“Krychek,” Aden continued, “theorizes that the fact the empaths are so prevalent in the population speaks to their necessity in subtle ways we’ve never grasped. Stifling their abilities has thus had a dangerous flow-on effect.”
Vasic saw the logic—empaths might’ve been publicly erased from the Net, but every Arrow knew the E designation had never been rare. Except once. Their emotion-linked abilities contrary to the very foundations of the Protocol, the Es had been systematically eliminated from the gene pool in the years after Silence was first implemented, only for the ruling Council to realize almost too late that it was attempting to excise a vital organ.
No one truly understood why the Net needed the Es, but it was incontrovertible that it did. The Council that had first come face-to-face with that truth had named it the Correlation Concept—the lower the number of E-Psy in the population, the higher the incidents of psychopathy and insanity. However, while the current generation of Es might’ve been allowed to be born, they’d never been allowed to be, conditioned to stifle their abilities since birth. “Has Krychek considered the fact that it might not be a case of merely awakening the Es?”
“Yes. You see the critical problem.”
It was inescapable—if the empaths had to do something active to negate the infection, then the Psy race might well disintegrate to ash, because there was no one left to teach the Es what to do. By the time the ruling Council of the time had accepted their mistake in attempting to cull the Es from the gene pool, all the old ones were dead and information about their abilities had been erased from every known archive.
“How many?” Vasic asked, knowing they couldn’t simply begin to nudge the empaths awake on a wholesale level. Their deaths had almost collapsed the PsyNet. No one knew what would happen if they woke all at once, disoriented and unable to control their abilities.
“A test group of ten.” Aden telepathed him the list.
Scanning it, Vasic saw the short-listed Es were all high Gradient, from cardinal to 8.7. “No,” he said, before Aden could make the request. “I won’t retrieve them.”
“You don’t have to retrieve them all. Just one.”
“No,” Vasic said again. “If Krychek wishes to abduct empaths, he’s capable of doing so himself.” Vasic was no longer on anyone’s leash but his own.
Aden’s response was quiet. “Do you think I’d bring you such a request?”
Turning at last, Vasic met the eyes of the telepath who was the one individual in the world he considered a friend, their lives intertwined since childhood—when they’d been paired up to do exercises designed to turn Vasic into a stone-cold killer. To their trainers, Aden had simply been a useful telepathic sparring partner, a well-behaved complement to Vasic’s erratic temperament at the time, an Arrow trainee only because his parents were both Arrows who’d worked to hone his skills since the cradle.
As such, Aden had been put into classes that eventually qualified him as a field medic. He’d been given the same harsh training all inductees were given, but was never deemed worthy of any extra interest—except when it came to punishments designed to “harden” a boy who’d been small for his age. Always, the ones who would use the Arrows had underestimated Aden, and in so doing, they’d given the squad a leader who’d saved countless lives and who they would follow into any hell.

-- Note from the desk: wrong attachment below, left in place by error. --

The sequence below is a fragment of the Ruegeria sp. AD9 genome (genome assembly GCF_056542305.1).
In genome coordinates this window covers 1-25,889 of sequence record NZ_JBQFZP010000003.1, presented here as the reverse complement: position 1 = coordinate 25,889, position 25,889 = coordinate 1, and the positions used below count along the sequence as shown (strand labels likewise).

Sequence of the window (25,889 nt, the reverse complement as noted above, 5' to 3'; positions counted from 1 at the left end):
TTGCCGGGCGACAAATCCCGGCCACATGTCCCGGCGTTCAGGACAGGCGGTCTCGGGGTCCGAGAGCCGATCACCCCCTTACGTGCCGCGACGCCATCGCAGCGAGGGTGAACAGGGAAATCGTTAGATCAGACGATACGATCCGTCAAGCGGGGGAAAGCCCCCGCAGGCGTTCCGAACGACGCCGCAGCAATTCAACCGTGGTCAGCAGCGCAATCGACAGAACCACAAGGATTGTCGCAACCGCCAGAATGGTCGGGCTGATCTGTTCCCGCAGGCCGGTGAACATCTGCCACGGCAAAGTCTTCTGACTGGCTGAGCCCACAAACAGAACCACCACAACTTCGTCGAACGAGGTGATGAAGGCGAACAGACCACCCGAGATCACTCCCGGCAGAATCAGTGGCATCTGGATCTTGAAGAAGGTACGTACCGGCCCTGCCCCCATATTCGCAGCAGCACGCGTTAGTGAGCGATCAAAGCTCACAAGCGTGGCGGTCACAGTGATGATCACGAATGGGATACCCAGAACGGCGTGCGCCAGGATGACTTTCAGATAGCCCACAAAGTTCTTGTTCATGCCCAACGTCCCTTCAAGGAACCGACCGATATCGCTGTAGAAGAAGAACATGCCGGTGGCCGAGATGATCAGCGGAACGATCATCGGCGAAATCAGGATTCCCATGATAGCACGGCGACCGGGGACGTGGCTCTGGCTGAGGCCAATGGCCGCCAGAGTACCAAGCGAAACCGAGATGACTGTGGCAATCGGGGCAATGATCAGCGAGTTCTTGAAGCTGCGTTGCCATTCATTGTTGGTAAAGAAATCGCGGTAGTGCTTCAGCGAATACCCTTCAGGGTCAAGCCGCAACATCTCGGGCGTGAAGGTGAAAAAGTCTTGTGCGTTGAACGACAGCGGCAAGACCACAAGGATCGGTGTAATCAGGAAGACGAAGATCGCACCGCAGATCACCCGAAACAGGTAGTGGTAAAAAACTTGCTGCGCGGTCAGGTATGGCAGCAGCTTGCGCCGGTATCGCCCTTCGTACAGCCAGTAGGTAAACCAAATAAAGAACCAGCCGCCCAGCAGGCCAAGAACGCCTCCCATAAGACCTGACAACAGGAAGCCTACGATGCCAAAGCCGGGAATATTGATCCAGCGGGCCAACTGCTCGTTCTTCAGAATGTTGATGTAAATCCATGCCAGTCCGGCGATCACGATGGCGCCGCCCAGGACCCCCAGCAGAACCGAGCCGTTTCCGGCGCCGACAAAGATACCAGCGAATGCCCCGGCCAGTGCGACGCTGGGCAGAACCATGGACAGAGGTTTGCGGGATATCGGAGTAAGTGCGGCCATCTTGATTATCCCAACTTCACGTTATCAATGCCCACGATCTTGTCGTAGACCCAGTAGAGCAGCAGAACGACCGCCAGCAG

“No,” Vasic conceded. “You wouldn’t.” Aden knew exactly how close Vasic was to the edge, that the destruction of, or damage to one more innocent life could snap the razor-fine thread that bound him to the world.
“Krychek,” Aden continued into the quiet between them, “doesn’t think his proposed experiment as to the impact of the empaths on the infection will work if the Es are forced to participate.” A pause. “I’m not certain if that’s his personal view, or if it’s Sahara’s, but whatever the case, each of the Es must volunteer.”
Vasic agreed with Aden that the compassion was likely to emanate from the woman who had appeared out of nowhere to forge an unbreakable bond with the otherwise cold-blooded dual cardinal, and who, their investigations told them, was in no way Silent. “Where does Krychek intend to run his experiment?”
Very few things had the capacity to surprise Vasic, on any level. This, however, was unexpected. “The SnowDancer wolves have a tendency to shoot intruders on sight”—“shoot first and ask questions of the corpses” was their rumored motto—“and the leopards aren’t much friendlier.”
“I’ve told Krychek the same, yet I can see his point as to the area’s suitability.”
“An isolated location, no other PsyNet connected minds for miles in any direction.” As a result, that part of the Net, too, would be quiet, giving Krychek a clean canvas on which to run his experiment.
However, that was a factor that could be replicated elsewhere.
Which left a single critical element that could only be found in the changeling-held territory. “Sascha Duncan.” Access to the only active E in the world no doubt played a crucial part in Krychek’s plans.
“There’s no infection in that section of the Net,” Aden said, instead of nodding to confirm what they both knew must be true. “However Krychek has the ability to shift the infection in that direction, or seed the area with it. He says he can’t control it beyond that, but I haven’t yet decided if he’s lying.” The other Arrow turned to acknowledge another member of the squad who’d just entered, walking over to her when she indicated she needed to speak to him.